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Posted (edited)
27 minutes ago, Zero-Five-Two said:

Do you intend filling the pitting on the radiator top? 

In the past with the other Lorries that we have worked on, we have left the signs of ageing as it was part of the character of the vehicle. This pitting is rather severe and it may well be that when the other two members of the gang have actually arrived back in Devon and have had a look for themselves - and also bearing in mind that the Radiator top tank is really one of the first things  that you focus on when you look at a vehicle, we shall perhaps do something about that. At the moment, our first thoughts are that we shall probably use the other Radiator on this first Peerless as the core on that one seems sound (still to tested) and in which case, we shall just put this corroded one to one side for the moment and use that on the second Peerless when the time comes. The first coat of primer put on yesterday is designed to protect it from any further deterioration in the mean time.

Tim is planning to make a flying visit to Devon on Saturday following the easing of the lock down and with the extra muscle available, perhaps some of the completed bits can be hung on the chasis whilst he is here - I hope so as there is a lot of stuff on the floor at the moment to fall over.

Tony

Edited by Minesweeper
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Out of interest, how would you intend to fill the pitting on the radiator top?

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1 hour ago, Rootes75 said:

Out of interest, how would you intend to fill the pitting on the radiator top?

In the past, I have just used ordinary two-part Body Filler and there have been no problems with that - but the unknown factor to think about here is rapid temperature change as the Radiator heats up and cools off - I do not know how that will effect things. Some more research and thought about it I think - but Tommo might like to come in on this one at this point.

Tony

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On 5/30/2020 at 9:59 PM, radiomike7 said:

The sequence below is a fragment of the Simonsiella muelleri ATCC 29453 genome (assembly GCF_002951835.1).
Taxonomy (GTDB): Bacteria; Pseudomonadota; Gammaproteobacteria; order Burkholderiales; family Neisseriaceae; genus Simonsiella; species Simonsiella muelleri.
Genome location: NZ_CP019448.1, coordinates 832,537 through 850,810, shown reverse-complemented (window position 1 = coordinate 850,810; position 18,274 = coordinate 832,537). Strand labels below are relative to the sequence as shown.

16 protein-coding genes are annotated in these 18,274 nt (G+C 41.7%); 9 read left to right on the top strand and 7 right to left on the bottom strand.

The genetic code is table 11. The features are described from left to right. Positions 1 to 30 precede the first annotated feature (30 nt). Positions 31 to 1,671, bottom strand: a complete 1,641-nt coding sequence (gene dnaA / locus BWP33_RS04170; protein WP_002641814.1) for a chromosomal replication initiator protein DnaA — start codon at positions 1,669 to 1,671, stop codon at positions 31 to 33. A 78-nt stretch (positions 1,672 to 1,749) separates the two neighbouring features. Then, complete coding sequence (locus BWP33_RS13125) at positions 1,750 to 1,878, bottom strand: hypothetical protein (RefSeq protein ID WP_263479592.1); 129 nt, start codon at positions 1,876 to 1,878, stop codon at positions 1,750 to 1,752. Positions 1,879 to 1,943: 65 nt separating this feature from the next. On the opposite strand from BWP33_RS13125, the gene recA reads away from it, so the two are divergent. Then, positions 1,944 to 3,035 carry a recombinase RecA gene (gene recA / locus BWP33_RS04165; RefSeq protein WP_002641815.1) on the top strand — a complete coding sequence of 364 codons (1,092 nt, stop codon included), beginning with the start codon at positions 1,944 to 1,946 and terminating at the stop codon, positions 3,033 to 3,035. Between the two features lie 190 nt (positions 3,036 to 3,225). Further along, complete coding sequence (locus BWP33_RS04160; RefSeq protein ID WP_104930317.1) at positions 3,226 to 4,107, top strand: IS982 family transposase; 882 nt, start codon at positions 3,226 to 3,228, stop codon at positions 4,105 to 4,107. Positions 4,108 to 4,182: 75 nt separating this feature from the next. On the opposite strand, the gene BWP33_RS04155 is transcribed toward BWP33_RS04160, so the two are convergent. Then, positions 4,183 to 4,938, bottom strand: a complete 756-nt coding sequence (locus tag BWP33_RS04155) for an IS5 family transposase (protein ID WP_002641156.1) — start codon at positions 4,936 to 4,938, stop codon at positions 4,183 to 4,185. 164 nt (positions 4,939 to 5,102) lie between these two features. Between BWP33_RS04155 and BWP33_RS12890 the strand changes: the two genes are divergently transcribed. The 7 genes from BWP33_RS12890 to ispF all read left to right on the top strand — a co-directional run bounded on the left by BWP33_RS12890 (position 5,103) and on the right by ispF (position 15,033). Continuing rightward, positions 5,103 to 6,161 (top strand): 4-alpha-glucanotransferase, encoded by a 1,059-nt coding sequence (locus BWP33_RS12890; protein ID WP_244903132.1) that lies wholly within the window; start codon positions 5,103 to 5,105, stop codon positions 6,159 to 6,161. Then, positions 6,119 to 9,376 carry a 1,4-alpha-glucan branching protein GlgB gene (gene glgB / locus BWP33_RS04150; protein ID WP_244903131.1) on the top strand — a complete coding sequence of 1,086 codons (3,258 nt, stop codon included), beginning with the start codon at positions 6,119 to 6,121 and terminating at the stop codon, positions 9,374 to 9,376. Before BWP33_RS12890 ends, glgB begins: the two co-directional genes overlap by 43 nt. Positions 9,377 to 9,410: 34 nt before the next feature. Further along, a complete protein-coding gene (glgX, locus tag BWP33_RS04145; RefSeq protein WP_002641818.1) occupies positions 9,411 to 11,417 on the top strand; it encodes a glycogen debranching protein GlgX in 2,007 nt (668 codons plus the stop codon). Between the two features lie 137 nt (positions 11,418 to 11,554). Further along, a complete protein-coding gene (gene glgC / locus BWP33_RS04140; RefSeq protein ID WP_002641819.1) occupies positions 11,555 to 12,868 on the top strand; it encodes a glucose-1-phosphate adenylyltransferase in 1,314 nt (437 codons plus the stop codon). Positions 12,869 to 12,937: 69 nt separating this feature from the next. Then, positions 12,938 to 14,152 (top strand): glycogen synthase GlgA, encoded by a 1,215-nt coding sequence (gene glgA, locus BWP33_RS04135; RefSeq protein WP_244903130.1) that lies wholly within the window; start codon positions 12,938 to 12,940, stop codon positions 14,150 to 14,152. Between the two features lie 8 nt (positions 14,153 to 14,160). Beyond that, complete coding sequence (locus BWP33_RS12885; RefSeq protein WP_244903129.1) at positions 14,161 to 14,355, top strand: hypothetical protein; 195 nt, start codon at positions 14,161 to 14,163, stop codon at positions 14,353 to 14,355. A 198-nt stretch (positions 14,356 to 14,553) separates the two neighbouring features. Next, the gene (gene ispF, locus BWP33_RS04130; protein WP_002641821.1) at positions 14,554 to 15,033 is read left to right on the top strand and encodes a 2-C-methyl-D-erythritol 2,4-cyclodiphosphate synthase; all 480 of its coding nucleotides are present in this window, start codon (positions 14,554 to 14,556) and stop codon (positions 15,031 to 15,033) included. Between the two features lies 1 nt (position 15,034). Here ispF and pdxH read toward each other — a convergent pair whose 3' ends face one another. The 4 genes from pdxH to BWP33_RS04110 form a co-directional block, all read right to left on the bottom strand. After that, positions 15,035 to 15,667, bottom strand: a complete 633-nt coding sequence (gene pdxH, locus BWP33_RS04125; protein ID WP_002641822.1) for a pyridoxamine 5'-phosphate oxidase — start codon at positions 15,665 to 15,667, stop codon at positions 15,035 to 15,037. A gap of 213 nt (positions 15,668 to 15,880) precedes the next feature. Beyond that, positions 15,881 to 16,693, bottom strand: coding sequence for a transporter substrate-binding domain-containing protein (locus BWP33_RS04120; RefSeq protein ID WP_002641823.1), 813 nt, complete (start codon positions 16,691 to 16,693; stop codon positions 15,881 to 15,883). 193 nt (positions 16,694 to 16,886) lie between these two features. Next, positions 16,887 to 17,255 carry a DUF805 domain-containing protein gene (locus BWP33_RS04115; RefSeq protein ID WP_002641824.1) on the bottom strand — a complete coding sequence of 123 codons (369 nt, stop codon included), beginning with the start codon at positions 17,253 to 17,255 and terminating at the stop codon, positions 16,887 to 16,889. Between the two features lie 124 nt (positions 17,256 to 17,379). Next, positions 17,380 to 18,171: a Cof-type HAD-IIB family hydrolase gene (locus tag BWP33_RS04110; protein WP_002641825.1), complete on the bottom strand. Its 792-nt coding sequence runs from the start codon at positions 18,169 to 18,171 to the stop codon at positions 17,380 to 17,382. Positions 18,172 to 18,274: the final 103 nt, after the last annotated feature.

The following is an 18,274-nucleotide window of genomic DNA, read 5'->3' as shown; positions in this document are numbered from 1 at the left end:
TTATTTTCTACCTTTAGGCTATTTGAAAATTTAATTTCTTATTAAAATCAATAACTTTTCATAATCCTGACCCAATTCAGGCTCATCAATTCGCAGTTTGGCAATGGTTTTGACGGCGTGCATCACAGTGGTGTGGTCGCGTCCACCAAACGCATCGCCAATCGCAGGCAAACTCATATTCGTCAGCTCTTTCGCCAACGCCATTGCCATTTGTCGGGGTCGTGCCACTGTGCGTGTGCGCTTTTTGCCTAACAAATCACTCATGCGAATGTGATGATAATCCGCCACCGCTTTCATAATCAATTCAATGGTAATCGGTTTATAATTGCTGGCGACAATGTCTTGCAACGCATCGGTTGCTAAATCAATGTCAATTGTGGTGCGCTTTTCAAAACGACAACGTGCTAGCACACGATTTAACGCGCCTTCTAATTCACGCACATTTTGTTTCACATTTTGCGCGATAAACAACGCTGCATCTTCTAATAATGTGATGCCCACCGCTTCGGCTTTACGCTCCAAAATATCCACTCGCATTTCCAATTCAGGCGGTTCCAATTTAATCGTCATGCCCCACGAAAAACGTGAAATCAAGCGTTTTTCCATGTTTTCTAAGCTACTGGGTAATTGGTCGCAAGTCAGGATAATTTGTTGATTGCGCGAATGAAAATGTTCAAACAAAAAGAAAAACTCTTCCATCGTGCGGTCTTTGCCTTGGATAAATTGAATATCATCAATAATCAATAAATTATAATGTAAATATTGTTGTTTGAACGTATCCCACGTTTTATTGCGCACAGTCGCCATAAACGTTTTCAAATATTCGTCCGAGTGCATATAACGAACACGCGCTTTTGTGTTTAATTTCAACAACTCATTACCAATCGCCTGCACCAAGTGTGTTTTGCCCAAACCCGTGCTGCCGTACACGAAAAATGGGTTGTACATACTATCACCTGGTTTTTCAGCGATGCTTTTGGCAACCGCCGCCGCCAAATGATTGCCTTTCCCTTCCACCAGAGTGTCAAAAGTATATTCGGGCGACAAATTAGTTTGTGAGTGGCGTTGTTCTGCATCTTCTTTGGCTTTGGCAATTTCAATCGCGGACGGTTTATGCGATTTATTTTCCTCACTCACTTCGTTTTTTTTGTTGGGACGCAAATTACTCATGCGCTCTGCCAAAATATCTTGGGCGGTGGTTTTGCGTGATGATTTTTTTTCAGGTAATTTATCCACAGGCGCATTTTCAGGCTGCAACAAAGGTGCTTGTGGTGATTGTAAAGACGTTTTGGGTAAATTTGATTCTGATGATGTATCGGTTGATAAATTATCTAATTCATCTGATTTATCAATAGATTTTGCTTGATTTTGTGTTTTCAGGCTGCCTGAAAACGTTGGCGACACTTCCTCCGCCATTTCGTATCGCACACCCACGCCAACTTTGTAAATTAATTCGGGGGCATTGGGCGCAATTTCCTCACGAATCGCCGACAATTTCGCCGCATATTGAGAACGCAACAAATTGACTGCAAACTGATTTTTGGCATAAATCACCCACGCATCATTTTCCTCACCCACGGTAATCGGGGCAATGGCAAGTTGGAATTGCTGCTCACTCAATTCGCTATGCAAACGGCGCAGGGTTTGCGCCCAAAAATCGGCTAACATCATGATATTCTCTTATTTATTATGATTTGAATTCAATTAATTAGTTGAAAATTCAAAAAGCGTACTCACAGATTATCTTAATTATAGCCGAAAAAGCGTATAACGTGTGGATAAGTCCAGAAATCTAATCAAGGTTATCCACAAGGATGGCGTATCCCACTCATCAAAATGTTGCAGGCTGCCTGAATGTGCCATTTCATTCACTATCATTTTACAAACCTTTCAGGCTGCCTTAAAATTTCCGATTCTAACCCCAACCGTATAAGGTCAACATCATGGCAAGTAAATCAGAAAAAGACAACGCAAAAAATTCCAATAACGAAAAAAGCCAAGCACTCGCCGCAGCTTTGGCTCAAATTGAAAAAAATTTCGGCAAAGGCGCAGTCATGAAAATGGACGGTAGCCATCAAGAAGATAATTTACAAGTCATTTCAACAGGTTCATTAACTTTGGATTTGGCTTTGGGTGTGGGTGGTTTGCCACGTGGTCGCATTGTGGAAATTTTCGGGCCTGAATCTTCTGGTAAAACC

Depending on thread angle you might find an M8x1.25 will work.

Brilliant suggestion - it does work and thank you!

Tony

 

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2 hours ago, Rootes75 said:

Out of interest, how would you intend to fill the pitting on the radiator top?

Lead would be traditional. 

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I did wonder about lead loading due to the heat involved. Never tried it myself but have watched some good tutorials on Youtube.

Kevin.

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5 hours ago, Minesweeper said:

In the past, I have just used ordinary two-part Body Filler and there have been no problems with that - but the unknown factor to think about here is rapid temperature change as the Radiator heats up and cools off - I do not know how that will effect things. Some more research and thought about it I think - but Tommo might like to come in on this one at this point.

Tony

Hi Tony, I was very impressed  with the Belzona 1111, I used on my badly pitted sump. It went rock like very quickly, stuck well and painted over no problem. I commend it to the house !

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I have a 1911 Renault and the exhaust manifold has a female thread for attachment of the down pipe.  The thread is almost non existent and obviously a very non standard size.  Does anyone know whether the Pyro Putty mentioned above set hard enough for me to cut466483643_Exhaustmanifold.thumb.JPG.26da31390b1356b7f88301f305229a8d.JPG a viable thread in it?

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13 minutes ago, Alastair said:

I have a 1911 Renault and the exhaust manifold has a female thread for attachment of the down pipe.  The thread is almost non existent and obviously a very non standard size.

If it's non-standard then re-cutting it to a slightly larger non-standard size might be an option. 

(I have the technology....  https://youtu.be/i4fTythQj5s?t=60 )